Game shooting at Devon Castle.
Far away from the hustle and bustle of the city, hidden away amongst the rolling south Devonshire hills close to the River Dart, lie the ruins of Berry Pomeroy Castle, a haunting structure originally built in the 12th century for Norman knight, Ralph de Pomeroy, as a reward for his loyal services to William the Conqueror.
For many years, part of the castle’s 2,800 acre estate was a deer park where the Normans would hold court and hunt. Although the French nobility may now be no more, sport has remained. Spread over 2,000 acres, with two beats containing an impressive 27 drives, the shoot is encircled by an ancient deer wall, providing guns with a constant reminder of times past. There are still deer to be found, but the roe roam in secret.
Each drive is walkable so guns have the opportunity to take in all around them. Six tenant farms are scattered about the estate, two adding a dairy population to the land, but there is little from the outside world to disturb the tranquil landscape.
Shoot manager, Howard Green, who also acts as the keeper, has overseen the smaller beat, Longcombe, for the past five years, and last year a change in circumstances led to him gaining the Castle beat, resulting in a three-fold increase in the number of drives under his stewardship.
Howard, who had worked as a keeper on a Belgian shoot for five years prior to coming to Devon, is candid about the new acquisition and the increasing size of the shoot itself: “Last year we did a bit of pick and choose about what we could do but it takes 12 months to get the feel for the land. The Longcombe beat is very popular, people always want to go and shoot there, especially because of Harcombe Lane which offers the highest pheasants.”
In these stunning surroundings, those taking part in any of the 22 let days on the estate will be in for a challenging time and at £24 a bird, this is certainly value for money.”
“We always aim for 150 bird days when shooting with eight guns, although it can go up to 250 depending on the quality of the team,” said Howard. “The guns have to be versed with quality birds. Then again, that’s what people pay for. The Longcombe Down drive is the one everybody always wants to end the day on. It’s up a very remote valley and is a pretty place, but you can only really take the most experienced guns there.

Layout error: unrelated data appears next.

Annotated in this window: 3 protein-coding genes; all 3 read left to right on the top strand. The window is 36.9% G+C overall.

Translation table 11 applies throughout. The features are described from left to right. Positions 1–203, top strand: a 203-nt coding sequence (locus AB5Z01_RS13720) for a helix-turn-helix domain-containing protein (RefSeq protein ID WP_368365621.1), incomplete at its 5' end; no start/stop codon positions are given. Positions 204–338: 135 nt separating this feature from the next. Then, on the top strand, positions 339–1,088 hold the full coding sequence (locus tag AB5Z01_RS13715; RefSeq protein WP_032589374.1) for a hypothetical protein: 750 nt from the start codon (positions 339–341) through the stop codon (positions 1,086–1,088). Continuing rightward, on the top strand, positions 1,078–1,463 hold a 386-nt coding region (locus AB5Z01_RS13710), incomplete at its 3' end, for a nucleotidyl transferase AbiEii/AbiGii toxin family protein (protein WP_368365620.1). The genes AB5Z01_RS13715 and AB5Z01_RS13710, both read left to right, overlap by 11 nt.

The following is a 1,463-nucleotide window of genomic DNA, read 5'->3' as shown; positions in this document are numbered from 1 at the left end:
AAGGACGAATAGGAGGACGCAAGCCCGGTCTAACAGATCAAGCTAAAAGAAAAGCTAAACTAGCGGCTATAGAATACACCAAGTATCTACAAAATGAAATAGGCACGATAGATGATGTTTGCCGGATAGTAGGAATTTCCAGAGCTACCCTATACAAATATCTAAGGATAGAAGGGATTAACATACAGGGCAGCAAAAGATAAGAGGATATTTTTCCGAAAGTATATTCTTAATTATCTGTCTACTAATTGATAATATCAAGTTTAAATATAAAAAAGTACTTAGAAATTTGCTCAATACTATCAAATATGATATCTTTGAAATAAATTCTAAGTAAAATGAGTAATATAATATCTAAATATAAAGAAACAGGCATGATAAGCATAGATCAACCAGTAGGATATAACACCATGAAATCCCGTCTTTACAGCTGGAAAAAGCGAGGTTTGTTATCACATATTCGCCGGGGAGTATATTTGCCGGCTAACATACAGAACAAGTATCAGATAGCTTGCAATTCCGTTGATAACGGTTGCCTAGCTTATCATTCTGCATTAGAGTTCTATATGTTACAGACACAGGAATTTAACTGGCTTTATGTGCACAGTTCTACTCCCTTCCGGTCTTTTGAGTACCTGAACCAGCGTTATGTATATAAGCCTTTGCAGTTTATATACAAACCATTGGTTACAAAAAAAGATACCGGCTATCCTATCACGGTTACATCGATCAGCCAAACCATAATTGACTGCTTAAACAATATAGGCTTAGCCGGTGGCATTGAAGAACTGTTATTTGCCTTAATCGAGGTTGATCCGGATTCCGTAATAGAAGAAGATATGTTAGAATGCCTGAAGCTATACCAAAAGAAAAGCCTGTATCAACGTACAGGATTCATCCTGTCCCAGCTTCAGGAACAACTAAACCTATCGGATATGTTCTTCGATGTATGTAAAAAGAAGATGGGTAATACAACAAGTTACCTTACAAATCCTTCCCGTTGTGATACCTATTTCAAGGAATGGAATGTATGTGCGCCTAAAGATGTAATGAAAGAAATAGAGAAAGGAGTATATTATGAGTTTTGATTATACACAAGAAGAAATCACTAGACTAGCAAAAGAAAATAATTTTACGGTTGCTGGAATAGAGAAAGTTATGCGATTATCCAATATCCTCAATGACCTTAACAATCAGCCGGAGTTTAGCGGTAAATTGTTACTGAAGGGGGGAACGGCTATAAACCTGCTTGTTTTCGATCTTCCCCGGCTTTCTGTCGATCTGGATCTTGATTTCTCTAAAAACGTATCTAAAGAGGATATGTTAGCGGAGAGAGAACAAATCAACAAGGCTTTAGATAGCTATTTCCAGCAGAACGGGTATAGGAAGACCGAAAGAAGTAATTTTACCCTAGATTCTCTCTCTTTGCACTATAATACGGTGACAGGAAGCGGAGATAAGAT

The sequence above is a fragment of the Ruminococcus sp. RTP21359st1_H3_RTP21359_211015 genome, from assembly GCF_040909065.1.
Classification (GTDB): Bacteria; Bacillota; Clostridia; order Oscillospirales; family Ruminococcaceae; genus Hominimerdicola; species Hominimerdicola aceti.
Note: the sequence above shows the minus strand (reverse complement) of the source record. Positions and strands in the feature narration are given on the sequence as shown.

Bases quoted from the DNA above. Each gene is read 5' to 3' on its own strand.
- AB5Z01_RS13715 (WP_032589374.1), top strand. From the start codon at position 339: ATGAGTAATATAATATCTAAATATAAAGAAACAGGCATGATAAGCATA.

Peter Woolmer is part of a roving syndicate which has shot on the Castle beat in the past and concurs with the assessment of the surroundings and the need for guns to be alert when tackling the pheasants. “The Castle beat has good topography and on one or two of the drives you really have to sort yourself out. We shot just above the normal bag, but you do not want to be faint hearted. It (the Castle beat) is one of the best new shoots I have seen in a long time.”
There are plans afoot to increase the number of birds put down, and new pens are already being built and existing ones increased in size to cater for the higher population. It is hoped that the anticipated increase in bird numbers will in turn lead to an increase in the number of let days from the current figure of 22 to 30.
The number of drives should be increasing too, with plans to develop a block of 600 acre woodland in time for next season which in itself will offer a whole new day’s worth of shooting. There is also a big programme of hedge replanting current taking place and a study into barn owls in conjunction with the Game Conservancy Trust.
After the shoot day, guns head for The Wellington Inn, in nearby Ipplepen, where the day’s bag is laid out for the guns before the shoot dinner and traditional bunfight. An acquaintance of Howard’s is a local butcher and will process the game, so guns and locals have the chance to consume the spoils. Given the strong sense of community in the shoot, you wouldn’t expect them to have it any other way.